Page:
The Five Essential Rainmaking Tips

Vol. 29 No. 3

By

Dhenu Savla is the principal of SwagatUSA, LLC, an immigration law firm in Chicago, Illinois.

All lawyers at some point in their careers will be responsible for rainmaking, as I quickly realized when I recently opened my own law practice. So what are some tried and tested strategies that bring in clients? I asked a few practitioners to gather the tips below.

Understand your business. Good rainmaking must start with an understanding of your business. The firm’s practice areas need to be well-defined. A basic structure needs to be in place, and there needs to be a plan that corresponds well with the goal of the firm. For example, is your aim to establish a high-volume practice? If so, perhaps reaching the masses is a great idea. Perhaps rainmaking should involve various forms of paid advertising. On the other hand, if you are in the business of doing appellate work, you will probably get most of your cases by referrals from other attorneys. Developing a great network of attorneys should be your number-one priority in this case.

Additionally, having a niche makes it easier to target rainmaking efforts. It is much better to say to someone, “I give advice and legal assistance to businesses worth between $1 million and $5 million,” as Tawfiq Ali, president of Ali Law Practice LLC in Chicago, Illinois, states, than it is to simply say, “I am an attorney” or even “I am a business attorney.” The former paints a picture of exactly what it is that you do, while the latter lacks specificity. Once you know your ideal client, you can easily discover where your ideal client spends time and where this client looks for information. Use this knowledge to define your rainmaking efforts.

Make it personal (follow up). It is important to be active in organizations involving other attorneys as well as non-attorneys. The benefit of staying involved may not come immediately, but the lawyers I spoke with found that by being known in the community as a helpful participant, they were able to get assistance with unfamiliar issues that arose with clients, as well as a steady stream of referrals.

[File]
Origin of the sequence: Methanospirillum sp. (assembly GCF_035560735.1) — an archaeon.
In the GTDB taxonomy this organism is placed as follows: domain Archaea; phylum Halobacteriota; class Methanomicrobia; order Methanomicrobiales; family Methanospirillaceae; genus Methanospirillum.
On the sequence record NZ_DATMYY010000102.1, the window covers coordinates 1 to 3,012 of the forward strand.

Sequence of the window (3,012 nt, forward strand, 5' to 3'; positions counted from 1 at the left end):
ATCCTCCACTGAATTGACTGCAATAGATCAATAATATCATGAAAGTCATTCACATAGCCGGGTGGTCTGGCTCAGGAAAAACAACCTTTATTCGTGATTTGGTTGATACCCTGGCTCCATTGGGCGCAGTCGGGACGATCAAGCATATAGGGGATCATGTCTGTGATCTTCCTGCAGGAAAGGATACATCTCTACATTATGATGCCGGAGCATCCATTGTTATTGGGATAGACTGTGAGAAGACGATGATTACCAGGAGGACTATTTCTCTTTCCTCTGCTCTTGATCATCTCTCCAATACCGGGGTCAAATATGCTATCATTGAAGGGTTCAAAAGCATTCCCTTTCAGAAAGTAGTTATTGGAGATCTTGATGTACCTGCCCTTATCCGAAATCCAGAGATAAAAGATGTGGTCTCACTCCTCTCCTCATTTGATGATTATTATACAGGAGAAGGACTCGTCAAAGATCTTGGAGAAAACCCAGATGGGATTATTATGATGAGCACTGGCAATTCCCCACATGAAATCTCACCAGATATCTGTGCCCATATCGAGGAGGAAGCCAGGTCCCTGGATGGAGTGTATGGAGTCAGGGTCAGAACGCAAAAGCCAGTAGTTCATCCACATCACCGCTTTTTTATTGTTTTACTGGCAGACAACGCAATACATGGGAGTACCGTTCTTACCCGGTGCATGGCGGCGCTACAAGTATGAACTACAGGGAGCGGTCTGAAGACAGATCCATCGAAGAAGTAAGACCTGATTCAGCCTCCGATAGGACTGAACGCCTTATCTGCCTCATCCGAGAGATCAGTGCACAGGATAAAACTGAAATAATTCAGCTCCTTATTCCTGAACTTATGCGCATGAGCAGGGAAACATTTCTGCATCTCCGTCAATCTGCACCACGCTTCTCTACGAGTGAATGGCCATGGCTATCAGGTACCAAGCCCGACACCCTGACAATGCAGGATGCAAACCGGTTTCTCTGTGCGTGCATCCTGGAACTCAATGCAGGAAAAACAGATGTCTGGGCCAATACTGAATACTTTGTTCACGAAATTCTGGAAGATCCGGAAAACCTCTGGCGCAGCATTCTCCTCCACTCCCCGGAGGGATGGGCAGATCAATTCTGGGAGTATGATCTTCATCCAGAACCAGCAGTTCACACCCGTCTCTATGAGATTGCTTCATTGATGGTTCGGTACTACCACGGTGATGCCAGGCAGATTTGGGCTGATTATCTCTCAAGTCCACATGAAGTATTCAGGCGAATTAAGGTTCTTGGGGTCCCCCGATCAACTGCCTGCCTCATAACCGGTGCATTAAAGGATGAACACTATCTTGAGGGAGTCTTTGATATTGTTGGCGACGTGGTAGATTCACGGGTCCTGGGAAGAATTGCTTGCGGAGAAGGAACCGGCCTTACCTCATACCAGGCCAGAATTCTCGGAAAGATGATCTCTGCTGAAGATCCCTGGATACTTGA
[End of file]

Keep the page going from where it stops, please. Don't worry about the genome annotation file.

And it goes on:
The key, Ali says, is to follow up. Networking is about building relationships, not handing out business cards. Justin R. Burton, a partner with Kriezelman Burton & Associates, LLC, in Chicago, agrees. “You should not look like you are one to go out there and grab clients. It’s to provide a community that you can rely on, but it happens that many of those people will send me cases,” he says. Poorvi Chothani, an attorney from Mumbai, India, whose practice includes U.S. immigration law, has a unique challenge in that Indian law does not permit paid advertising for attorneys at all. “I have no choice but to rely only on networking and publishing as a way to generate awareness about my practice,” she says. This may not be such a bad thing given that clients gained through referrals are often more serious clients and more likely to open a case than are clients obtained through paid advertising.

Quality matters (follow through). “You have to be known for your work product. Marketing is useless if you don’t have something to back it up with,” Burton explains. Former and current clients are often the most reliable sources of referrals if you make excellent work product and customer service the cornerstones of your practice. If you make promises while marketing your services, it is important to be able to follow through to create a brand of excellence for your law practice. Customer service is equally important. Ignoring client calls and disregarding their concerns is a surefire way to lose potential referrals. Although not all clients are ideal clients, it is still important to maintain a system and a culture in your practice that revolve around great service.

Marketing is a full-time activity. Wherever you go, you should be aware of the opportunity to create a positive impression for yourself and your practice. Tejas N. Shah of Kriezelman Burton & Associates, LLC, explains that he often has people who observe him in court schedule an appointment to talk to him in person.

Your potential clients and referral sources could be anywhere and might come from places you least expect. The clerk at the grocery store, the owner of the sandwich shop you always visit, family friends, all may be potential clients or referral sources. When you are aware that you represent your law practice, your professionalism, and even the legal profession at all times and in all places, your behavior automatically reflects that awareness.

Keep it real. Rainmaking should not be looked on as a show that is put on to grab clients. It should come from real, quality relationships and quality service. Of course, there is always a place for paid advertising, but with it should come a fulfillment of the promises that are made. In the end, happier clients mean more referrals and peace of mind.

 

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